Letter from Samuel B. Reed to Wife and Children, January 11, 1863

In this letter from January 11, 1863, Samuel Reed writes to his wife and family describing his work contracting "for wood timber and telegraph poles" along the railroad. He again requests information about Erastus H. Reed, his enlisted brother, fearing he may be among the list of those dead or wounded. He also asks for news regarding a family member named Marshall's "prison life in the south." Reed notes that his eyes have been troubling him, and that he may ask for a few days off if they do not get better soon.

Burlington 11th January 1863

Dearest Jennie

Another week has passed and I seat myself to hold a few minutes converse with my dear wife and children. How I wish I could seat myself in your midst instead of remaining here alone in my office and communicating with you through this unsatisfactory mode. The past week I have been very busy most of the time out on the road contracting for wood timber and telegraph poles. We are building a telegraph line for the benefit of the road and hope to have it done by the first of April if the ground is not to [sic] much frosen [sic] to prevent setting the poles. I have used my eyes too much this week and must be more careful of them in future the first week after my return they were much better than they had been for some weeks before but are not as well now as they were when I was at home but hope with proper care and frequent application of cousin Adda's medicine that they will soon be quite well again. I should like to see Marshall and hear an account of his prison life in the south if he is in Joliet remember me to him. I saw in the Chicago a notice of the death of Col. Bartletson has the report been confirmed? Do you hear anything more from Erastus? I fear to see the reports of the killed and wounded. Burritt I suppose is or has been in the late battles in vicinity of [Vireburgh] although I have not seen any notice of the 34th Iowa Vol. [Infantry Regiment] being there. I have not seen Martha yet. Shall send her a letter in the morning.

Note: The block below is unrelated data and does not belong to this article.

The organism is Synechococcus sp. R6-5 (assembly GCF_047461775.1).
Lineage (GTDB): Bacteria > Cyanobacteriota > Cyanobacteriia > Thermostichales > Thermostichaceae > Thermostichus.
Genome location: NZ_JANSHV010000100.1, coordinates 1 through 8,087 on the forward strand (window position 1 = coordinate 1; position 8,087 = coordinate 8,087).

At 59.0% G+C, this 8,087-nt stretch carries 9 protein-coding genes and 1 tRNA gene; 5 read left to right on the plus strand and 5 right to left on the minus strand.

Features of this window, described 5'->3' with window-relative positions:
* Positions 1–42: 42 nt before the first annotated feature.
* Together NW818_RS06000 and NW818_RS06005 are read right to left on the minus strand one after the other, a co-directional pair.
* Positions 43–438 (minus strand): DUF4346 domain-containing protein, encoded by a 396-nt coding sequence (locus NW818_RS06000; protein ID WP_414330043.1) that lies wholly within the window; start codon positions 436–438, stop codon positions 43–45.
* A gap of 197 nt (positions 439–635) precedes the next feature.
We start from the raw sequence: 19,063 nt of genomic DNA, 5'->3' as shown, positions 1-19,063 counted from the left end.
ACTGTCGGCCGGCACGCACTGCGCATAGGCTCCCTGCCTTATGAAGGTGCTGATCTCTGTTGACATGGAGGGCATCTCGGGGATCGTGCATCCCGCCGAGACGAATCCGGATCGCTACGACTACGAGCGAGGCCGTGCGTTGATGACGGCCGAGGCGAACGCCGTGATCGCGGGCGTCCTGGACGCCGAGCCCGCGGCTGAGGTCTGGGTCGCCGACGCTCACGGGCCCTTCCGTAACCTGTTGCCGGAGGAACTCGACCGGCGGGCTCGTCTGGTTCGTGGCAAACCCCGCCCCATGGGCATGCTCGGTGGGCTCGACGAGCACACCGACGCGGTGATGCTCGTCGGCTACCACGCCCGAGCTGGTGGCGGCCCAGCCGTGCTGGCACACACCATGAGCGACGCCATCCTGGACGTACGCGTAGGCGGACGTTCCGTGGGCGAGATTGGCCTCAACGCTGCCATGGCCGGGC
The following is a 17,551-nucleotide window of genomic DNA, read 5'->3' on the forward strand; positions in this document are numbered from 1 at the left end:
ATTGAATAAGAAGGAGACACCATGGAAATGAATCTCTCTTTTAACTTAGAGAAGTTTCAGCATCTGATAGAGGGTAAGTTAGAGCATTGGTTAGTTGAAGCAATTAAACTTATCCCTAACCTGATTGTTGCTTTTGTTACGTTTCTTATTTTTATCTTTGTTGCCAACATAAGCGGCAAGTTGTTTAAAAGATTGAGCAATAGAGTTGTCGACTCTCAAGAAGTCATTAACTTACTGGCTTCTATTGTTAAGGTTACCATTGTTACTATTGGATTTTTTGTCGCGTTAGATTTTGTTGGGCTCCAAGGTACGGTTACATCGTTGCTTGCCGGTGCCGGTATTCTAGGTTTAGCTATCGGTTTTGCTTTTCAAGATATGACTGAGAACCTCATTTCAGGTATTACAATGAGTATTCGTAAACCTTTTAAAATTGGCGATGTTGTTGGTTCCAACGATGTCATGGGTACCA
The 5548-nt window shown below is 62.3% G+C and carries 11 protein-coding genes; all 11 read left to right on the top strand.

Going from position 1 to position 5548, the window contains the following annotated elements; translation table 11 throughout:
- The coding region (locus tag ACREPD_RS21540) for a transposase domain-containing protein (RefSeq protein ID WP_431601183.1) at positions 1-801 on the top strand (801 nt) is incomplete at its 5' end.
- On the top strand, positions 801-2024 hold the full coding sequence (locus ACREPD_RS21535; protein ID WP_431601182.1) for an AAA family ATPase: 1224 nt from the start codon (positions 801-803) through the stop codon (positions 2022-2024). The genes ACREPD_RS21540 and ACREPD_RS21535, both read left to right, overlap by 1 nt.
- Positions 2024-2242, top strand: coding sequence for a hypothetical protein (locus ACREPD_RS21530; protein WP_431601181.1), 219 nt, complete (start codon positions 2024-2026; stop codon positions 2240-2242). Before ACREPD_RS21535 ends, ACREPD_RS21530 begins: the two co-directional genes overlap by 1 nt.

I have not been to church today on acct of my poor eyes may go this evening. If they are not better soon I shall ask for a furlow [sic] for a few days to give them time to get better I am making frequent applications of Adda's remedy. I must now say good bye [sic] hoping to hear from you very soon. I remain yours.

Very Affectionately
Samuel B. Reed

About this Document

  • Source: Letter from Samuel B. Reed to Jennie Reed and Reed Children
  • Extent: 2 pages
  • Citation: Yale University Library, Manuscripts and Archives, Samuel Reed Family Papers, Box 2, Folder 29
  • Date: January 11, 1863